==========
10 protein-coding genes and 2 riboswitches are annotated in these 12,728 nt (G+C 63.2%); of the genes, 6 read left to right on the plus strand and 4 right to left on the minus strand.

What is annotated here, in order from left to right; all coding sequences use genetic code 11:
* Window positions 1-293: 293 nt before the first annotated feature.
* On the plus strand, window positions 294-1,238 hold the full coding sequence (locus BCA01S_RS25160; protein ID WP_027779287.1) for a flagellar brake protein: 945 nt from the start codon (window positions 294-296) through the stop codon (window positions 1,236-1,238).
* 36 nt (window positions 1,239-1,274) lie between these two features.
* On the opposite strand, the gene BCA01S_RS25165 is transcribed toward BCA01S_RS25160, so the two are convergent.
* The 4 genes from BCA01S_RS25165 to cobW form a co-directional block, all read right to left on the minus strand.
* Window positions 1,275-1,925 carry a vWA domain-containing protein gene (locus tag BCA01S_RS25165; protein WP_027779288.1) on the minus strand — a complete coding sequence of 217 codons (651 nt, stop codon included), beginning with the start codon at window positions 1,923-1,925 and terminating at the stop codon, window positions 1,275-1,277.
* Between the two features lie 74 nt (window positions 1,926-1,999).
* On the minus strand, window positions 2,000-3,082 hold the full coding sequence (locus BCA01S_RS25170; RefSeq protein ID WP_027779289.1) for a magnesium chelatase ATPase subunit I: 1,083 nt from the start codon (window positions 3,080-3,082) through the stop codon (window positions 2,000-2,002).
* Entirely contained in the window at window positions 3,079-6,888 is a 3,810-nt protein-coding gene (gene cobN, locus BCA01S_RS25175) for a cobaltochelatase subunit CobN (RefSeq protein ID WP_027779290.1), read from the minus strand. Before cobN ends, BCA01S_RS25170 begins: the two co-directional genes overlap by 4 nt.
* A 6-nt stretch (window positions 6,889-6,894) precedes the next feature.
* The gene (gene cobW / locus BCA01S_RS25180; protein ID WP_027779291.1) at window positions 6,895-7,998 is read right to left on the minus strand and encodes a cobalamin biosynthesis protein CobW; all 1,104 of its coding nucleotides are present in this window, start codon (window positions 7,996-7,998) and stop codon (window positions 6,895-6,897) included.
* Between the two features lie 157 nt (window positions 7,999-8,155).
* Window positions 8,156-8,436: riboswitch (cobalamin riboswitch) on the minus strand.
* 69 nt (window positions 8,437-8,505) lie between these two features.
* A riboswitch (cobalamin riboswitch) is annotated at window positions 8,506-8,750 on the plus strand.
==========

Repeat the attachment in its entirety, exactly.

10 protein-coding genes and 2 riboswitches are annotated in these 12,728 nt (G+C 63.2%); of the genes, 6 read left to right on the plus strand and 4 right to left on the minus strand.

What is annotated here, in order from left to right; all coding sequences use genetic code 11:
* Window positions 1-293: 293 nt before the first annotated feature.
* On the plus strand, window positions 294-1,238 hold the full coding sequence (locus BCA01S_RS25160; protein ID WP_027779287.1) for a flagellar brake protein: 945 nt from the start codon (window positions 294-296) through the stop codon (window positions 1,236-1,238).
* 36 nt (window positions 1,239-1,274) lie between these two features.
* On the opposite strand, the gene BCA01S_RS25165 is transcribed toward BCA01S_RS25160, so the two are convergent.
* The 4 genes from BCA01S_RS25165 to cobW form a co-directional block, all read right to left on the minus strand.
* Window positions 1,275-1,925 carry a vWA domain-containing protein gene (locus tag BCA01S_RS25165; protein WP_027779288.1) on the minus strand — a complete coding sequence of 217 codons (651 nt, stop codon included), beginning with the start codon at window positions 1,923-1,925 and terminating at the stop codon, window positions 1,275-1,277.
* Between the two features lie 74 nt (window positions 1,926-1,999).
* On the minus strand, window positions 2,000-3,082 hold the full coding sequence (locus BCA01S_RS25170; RefSeq protein ID WP_027779289.1) for a magnesium chelatase ATPase subunit I: 1,083 nt from the start codon (window positions 3,080-3,082) through the stop codon (window positions 2,000-2,002).
* Entirely contained in the window at window positions 3,079-6,888 is a 3,810-nt protein-coding gene (gene cobN, locus BCA01S_RS25175) for a cobaltochelatase subunit CobN (RefSeq protein ID WP_027779290.1), read from the minus strand. Before cobN ends, BCA01S_RS25170 begins: the two co-directional genes overlap by 4 nt.
* A 6-nt stretch (window positions 6,889-6,894) precedes the next feature.
* The gene (gene cobW / locus BCA01S_RS25180; protein ID WP_027779291.1) at window positions 6,895-7,998 is read right to left on the minus strand and encodes a cobalamin biosynthesis protein CobW; all 1,104 of its coding nucleotides are present in this window, start codon (window positions 7,996-7,998) and stop codon (window positions 6,895-6,897) included.
* Between the two features lie 157 nt (window positions 7,999-8,155).
* Window positions 8,156-8,436: riboswitch (cobalamin riboswitch) on the minus strand.
* 69 nt (window positions 8,437-8,505) lie between these two features.
* A riboswitch (cobalamin riboswitch) is annotated at window positions 8,506-8,750 on the plus strand.